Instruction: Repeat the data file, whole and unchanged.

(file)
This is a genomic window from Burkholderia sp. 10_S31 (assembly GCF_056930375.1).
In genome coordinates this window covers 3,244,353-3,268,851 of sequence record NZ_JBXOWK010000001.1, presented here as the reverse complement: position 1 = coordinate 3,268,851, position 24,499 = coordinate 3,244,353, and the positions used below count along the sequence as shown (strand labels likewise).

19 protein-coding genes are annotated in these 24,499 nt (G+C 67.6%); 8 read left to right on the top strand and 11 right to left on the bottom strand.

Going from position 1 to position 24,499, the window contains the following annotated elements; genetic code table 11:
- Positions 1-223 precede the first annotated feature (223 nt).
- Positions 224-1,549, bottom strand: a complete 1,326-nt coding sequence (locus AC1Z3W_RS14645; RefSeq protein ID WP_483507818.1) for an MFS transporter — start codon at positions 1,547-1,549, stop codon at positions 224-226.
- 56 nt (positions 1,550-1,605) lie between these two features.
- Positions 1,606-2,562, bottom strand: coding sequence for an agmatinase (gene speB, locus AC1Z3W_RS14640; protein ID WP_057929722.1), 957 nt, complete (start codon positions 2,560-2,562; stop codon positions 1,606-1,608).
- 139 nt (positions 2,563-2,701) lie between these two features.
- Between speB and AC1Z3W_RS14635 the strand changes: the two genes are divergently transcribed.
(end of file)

This is a genomic window from Burkholderia sp. 10_S31 (assembly GCF_056930375.1).
In genome coordinates this window covers 3,244,353-3,268,851 of sequence record NZ_JBXOWK010000001.1, presented here as the reverse complement: position 1 = coordinate 3,268,851, position 24,499 = coordinate 3,244,353, and the positions used below count along the sequence as shown (strand labels likewise).

19 protein-coding genes are annotated in these 24,499 nt (G+C 67.6%); 8 read left to right on the top strand and 11 right to left on the bottom strand.

Going from position 1 to position 24,499, the window contains the following annotated elements; genetic code table 11:
- Positions 1-223 precede the first annotated feature (223 nt).
- Positions 224-1,549, bottom strand: a complete 1,326-nt coding sequence (locus AC1Z3W_RS14645; RefSeq protein ID WP_483507818.1) for an MFS transporter — start codon at positions 1,547-1,549, stop codon at positions 224-226.
- 56 nt (positions 1,550-1,605) lie between these two features.
- Positions 1,606-2,562, bottom strand: coding sequence for an agmatinase (gene speB, locus AC1Z3W_RS14640; protein ID WP_057929722.1), 957 nt, complete (start codon positions 2,560-2,562; stop codon positions 1,606-1,608).
- 139 nt (positions 2,563-2,701) lie between these two features.
- Between speB and AC1Z3W_RS14635 the strand changes: the two genes are divergently transcribed.